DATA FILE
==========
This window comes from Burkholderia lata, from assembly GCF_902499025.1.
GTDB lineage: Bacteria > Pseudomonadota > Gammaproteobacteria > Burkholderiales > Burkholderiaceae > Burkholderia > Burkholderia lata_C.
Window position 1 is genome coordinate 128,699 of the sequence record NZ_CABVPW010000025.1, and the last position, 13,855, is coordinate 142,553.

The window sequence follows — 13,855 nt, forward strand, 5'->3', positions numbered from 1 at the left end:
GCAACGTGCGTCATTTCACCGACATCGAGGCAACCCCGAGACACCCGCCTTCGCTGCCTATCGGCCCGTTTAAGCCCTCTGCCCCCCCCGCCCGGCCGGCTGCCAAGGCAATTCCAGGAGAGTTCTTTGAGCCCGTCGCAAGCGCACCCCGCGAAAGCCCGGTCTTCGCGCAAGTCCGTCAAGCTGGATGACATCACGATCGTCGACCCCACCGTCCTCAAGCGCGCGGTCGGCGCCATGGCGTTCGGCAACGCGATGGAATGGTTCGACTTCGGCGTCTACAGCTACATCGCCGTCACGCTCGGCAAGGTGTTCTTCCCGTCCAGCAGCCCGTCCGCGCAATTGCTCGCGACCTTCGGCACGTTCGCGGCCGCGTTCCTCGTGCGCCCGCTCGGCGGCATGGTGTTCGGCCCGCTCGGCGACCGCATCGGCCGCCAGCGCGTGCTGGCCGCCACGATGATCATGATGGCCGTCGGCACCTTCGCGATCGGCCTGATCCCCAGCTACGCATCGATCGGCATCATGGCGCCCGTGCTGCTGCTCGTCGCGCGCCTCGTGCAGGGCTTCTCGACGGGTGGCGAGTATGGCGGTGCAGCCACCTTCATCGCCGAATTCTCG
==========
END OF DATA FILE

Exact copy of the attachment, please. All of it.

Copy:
This window comes from Burkholderia lata, from assembly GCF_902499025.1.
GTDB lineage: Bacteria > Pseudomonadota > Gammaproteobacteria > Burkholderiales > Burkholderiaceae > Burkholderia > Burkholderia lata_C.
Window position 1 is genome coordinate 128,699 of the sequence record NZ_CABVPW010000025.1, and the last position, 13,855, is coordinate 142,553.

The window sequence follows — 13,855 nt, forward strand, 5'->3', positions numbered from 1 at the left end:
GCAACGTGCGTCATTTCACCGACATCGAGGCAACCCCGAGACACCCGCCTTCGCTGCCTATCGGCCCGTTTAAGCCCTCTGCCCCCCCCGCCCGGCCGGCTGCCAAGGCAATTCCAGGAGAGTTCTTTGAGCCCGTCGCAAGCGCACCCCGCGAAAGCCCGGTCTTCGCGCAAGTCCGTCAAGCTGGATGACATCACGATCGTCGACCCCACCGTCCTCAAGCGCGCGGTCGGCGCCATGGCGTTCGGCAACGCGATGGAATGGTTCGACTTCGGCGTCTACAGCTACATCGCCGTCACGCTCGGCAAGGTGTTCTTCCCGTCCAGCAGCCCGTCCGCGCAATTGCTCGCGACCTTCGGCACGTTCGCGGCCGCGTTCCTCGTGCGCCCGCTCGGCGGCATGGTGTTCGGCCCGCTCGGCGACCGCATCGGCCGCCAGCGCGTGCTGGCCGCCACGATGATCATGATGGCCGTCGGCACCTTCGCGATCGGCCTGATCCCCAGCTACGCATCGATCGGCATCATGGCGCCCGTGCTGCTGCTCGTCGCGCGCCTCGTGCAGGGCTTCTCGACGGGTGGCGAGTATGGCGGTGCAGCCACCTTCATCGCCGAATTCTCG